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it, on the sea of Tiberias. Though he constantly calls himself Matthew, he is called 'Levi by the other evangelists; and it is for this reason that Levi and Matthew have been supposed by some celebrated scholars to be two different persons. But the circumstances of Matthew's call to be a disciple, as related in his own Gospel, are so precisely similar to those which attend the call of Levi, as related in the Gospels of Mark and Luke, that the predominant opinion has always been, that Matthew and Levi were only two names for one and the same person:

Though a publican, of an inferior rank, belonging to a class of men who were considered vile, and who generally deserved their reputation, Matthew was an upright and religious man; and there was one of his countrymen, if there were no more, who could separate the man from the profession, and fearlessly engage him for his companion and friend. It was he who saw him sitting in his place of business, or at the receipt of custom, as it is called, and said unto him, “ Follow me. ." * These were words, which, from those lips,

* It appears from the relation of Mark, in the second chapter of his Gospel, that Matthew's official station was at the seaside, where he was sitting when Jesus called him. Commentators say that the particular duty of Matthew as a publican, was to gather the customs

could not be uttered in vain ; and the humble publican, who probably had before heard the discourses of Jesus, and heard them with admiration, and seen also some of the wonders which he had done, immediately arose and followed him.

Our Saviour, after having called Matthew, went to his house; and there his new disciple prepared a supper for him; and many publicans and sinners, the former associates of Matthew, came and sat down with Jesus and his disciples. When some Pharisees, who were present, şaw this, they said to the disciples, "Why eateth your Master with publicans and sinners? But when Jesus heard that, he said unto them, They who are whole need not a physician, but they who are sick. But go ye, and learn what that meaneth, I will have mercy, and not sacrifice;. for I am not come to call the righteous, but sinners to repentance.”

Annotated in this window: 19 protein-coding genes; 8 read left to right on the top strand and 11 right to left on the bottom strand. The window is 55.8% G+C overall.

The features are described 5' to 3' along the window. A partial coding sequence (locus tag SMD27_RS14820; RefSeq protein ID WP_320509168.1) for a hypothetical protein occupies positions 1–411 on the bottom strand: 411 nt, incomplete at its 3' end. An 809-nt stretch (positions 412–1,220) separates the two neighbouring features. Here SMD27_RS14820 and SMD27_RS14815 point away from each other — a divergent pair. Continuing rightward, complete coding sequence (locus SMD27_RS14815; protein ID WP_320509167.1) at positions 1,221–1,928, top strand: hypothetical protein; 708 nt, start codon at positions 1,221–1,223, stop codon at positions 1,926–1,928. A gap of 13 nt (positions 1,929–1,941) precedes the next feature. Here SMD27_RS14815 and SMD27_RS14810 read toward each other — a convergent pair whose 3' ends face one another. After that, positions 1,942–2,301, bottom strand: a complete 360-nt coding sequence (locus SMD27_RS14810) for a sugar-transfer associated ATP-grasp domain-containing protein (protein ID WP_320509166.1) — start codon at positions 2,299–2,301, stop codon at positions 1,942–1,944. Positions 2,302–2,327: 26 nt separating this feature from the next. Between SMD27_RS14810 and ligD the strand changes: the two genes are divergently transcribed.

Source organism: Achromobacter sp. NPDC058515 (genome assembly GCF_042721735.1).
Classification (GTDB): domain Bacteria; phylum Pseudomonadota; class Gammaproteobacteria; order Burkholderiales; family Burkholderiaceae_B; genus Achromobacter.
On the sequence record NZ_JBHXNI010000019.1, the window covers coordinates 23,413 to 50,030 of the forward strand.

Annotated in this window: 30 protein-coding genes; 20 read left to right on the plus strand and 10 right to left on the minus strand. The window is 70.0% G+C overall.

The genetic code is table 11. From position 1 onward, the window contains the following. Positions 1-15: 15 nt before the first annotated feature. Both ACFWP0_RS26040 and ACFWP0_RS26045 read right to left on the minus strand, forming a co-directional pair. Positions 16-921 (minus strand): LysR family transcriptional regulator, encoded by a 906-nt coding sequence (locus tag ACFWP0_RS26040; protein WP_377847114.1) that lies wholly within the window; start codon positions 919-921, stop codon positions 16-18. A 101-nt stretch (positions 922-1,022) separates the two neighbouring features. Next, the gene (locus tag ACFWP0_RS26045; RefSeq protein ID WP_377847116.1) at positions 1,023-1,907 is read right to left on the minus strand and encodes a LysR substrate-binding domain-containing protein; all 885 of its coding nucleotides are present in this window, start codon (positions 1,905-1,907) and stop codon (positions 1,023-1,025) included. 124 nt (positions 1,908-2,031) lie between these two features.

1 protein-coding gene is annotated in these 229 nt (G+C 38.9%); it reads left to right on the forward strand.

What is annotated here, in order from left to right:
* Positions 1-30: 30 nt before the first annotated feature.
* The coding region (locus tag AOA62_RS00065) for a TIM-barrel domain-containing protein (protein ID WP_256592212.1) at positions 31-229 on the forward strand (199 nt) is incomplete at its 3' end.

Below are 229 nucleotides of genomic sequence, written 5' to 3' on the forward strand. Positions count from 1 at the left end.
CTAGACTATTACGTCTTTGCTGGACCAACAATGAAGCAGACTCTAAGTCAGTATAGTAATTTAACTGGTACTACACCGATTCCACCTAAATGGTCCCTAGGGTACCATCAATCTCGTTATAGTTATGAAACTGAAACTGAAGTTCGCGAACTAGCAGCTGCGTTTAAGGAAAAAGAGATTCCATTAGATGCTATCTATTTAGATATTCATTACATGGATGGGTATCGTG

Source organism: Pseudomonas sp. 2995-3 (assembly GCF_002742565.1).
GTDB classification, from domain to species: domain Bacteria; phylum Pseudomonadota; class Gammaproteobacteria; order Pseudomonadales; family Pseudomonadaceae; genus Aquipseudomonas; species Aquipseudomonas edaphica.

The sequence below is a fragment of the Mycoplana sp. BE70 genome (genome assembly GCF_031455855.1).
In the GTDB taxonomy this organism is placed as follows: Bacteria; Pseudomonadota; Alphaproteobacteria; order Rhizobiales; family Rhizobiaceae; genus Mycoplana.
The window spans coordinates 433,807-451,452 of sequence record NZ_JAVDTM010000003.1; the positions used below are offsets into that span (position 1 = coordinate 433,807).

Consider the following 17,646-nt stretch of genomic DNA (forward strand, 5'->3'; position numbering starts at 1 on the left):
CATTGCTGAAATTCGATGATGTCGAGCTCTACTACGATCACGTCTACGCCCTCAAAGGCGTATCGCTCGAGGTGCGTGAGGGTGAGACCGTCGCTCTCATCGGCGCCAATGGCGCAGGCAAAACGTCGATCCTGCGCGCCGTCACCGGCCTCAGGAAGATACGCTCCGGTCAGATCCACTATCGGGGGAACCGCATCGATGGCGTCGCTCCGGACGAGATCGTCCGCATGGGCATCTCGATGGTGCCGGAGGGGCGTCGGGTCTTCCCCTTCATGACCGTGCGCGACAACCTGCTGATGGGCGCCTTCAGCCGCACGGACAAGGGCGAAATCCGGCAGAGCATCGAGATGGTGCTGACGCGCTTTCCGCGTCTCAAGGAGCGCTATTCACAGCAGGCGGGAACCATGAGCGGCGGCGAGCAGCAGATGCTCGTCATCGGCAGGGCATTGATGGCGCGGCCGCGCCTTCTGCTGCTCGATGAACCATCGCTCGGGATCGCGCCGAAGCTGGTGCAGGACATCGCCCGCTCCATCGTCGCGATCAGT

In both of these incidents, the spirit of Christianity and the character of its founder are conspicuous. The call of a publican to be a follower of Christ and a herald of his religion, was a sign of the sublime superiority of the new faith, in its impartiality and mercy, over the bigotries of the old; and evinces the discernment and the independence of Jesus, in selecting a worthy disciple from an order of men, among whom common opinion had pronounced that there was no worth to be found. And in sitting down to eat, that greatest token of familiarity, in the house of this publican, and with a mixed company of reputed sinners, Jesus again manifests the universal benevolence of his temper and his doctrine. To the hypocritical Pharisees, it was indeed a strange and scandalous thing, that one who set up as the Messiah of Israel, and the purifier of its ordinances, should take a publican to be å pupil, and break bread with other publicans and notorious sinners; but how well are their narrow prejudices and their supercilious and uncharitable self-righteousness rebuked by the steadfast- reply of the Saviour! “The religion which I would inculcate," as the reply may be paraphrased, "embraces in its pure mercy the whole family of man; it draws no impassable line between the privileged and the profane; it leaves none to despair of heaven's favor and acceptance;—if ye are perfect, if ye are whole, my errand is not to you; go; go to your temple, and perform your rites; but when there, study the meaning of that scripture, I will have mercy and not sacrifice. As for these, they are sick; they need a physician, and I must heal them; ye yourselves say that they are sinners, and why shall I not call them to repentance,